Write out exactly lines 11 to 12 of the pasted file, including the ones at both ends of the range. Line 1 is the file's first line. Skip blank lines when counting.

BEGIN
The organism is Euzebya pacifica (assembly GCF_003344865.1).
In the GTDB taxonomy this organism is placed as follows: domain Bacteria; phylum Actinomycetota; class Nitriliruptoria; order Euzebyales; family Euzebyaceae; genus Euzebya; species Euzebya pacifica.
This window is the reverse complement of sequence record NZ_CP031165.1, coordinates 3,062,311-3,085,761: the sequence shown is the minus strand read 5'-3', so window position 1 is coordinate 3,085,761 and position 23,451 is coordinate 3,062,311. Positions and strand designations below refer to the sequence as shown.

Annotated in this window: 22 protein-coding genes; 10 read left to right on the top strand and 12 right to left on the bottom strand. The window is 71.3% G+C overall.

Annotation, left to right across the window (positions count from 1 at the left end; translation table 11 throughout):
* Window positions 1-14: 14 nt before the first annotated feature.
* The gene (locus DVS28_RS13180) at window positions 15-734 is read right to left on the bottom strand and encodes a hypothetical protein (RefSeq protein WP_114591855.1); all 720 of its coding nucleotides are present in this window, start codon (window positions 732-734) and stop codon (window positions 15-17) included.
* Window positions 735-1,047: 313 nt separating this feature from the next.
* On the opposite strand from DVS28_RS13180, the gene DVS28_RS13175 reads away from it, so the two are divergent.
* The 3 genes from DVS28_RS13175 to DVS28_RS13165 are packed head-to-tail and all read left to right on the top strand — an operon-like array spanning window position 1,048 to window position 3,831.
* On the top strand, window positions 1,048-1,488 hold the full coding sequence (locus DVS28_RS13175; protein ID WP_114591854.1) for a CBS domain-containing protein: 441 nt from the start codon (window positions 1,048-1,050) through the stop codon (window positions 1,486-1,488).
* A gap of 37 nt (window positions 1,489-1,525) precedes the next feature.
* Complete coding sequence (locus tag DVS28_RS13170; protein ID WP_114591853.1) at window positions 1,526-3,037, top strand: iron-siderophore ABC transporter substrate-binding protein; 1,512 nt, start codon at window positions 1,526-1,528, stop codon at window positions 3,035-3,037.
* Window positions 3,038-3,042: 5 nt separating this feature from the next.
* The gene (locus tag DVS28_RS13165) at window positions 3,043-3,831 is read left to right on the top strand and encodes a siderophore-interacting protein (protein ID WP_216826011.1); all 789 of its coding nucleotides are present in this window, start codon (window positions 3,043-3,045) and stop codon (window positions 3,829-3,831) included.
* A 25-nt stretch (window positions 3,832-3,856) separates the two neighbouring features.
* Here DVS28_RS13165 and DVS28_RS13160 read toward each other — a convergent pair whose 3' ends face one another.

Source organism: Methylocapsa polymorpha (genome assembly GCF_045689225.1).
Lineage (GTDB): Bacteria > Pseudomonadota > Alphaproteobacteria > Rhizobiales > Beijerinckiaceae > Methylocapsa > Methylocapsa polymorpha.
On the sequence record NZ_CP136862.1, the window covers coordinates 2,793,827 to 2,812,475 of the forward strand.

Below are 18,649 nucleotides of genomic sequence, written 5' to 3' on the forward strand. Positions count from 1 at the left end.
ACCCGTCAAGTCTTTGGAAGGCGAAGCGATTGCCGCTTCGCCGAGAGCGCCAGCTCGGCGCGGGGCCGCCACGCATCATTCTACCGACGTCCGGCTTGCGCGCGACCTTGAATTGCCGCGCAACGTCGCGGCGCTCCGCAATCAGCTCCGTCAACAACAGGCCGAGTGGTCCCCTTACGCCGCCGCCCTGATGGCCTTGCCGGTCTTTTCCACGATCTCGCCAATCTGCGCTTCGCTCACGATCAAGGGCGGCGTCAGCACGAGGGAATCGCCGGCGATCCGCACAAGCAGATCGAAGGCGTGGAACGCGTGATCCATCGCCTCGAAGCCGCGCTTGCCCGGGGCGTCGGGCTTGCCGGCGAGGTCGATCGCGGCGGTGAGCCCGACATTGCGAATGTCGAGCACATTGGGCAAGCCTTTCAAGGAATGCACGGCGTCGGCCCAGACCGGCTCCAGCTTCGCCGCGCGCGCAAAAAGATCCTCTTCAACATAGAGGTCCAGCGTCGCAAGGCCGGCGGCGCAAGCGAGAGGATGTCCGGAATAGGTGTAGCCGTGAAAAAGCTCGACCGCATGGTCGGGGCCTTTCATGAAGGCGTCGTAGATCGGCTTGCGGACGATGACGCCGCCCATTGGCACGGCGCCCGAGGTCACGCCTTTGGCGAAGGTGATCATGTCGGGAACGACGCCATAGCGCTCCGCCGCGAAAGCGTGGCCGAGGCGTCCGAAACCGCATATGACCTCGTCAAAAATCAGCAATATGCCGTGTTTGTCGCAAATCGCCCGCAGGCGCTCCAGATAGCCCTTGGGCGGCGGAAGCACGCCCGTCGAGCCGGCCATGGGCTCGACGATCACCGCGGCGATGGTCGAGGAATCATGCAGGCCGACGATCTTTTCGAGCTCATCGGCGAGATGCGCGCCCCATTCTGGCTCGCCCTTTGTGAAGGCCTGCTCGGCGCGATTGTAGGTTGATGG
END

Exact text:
* On the top strand, window positions 1,048-1,488 hold the full coding sequence (locus DVS28_RS13175; protein ID WP_114591854.1) for a CBS domain-containing protein: 441 nt from the start codon (window positions 1,048-1,050) through the stop codon (window positions 1,486-1,488).
* A gap of 37 nt (window positions 1,489-1,525) precedes the next feature.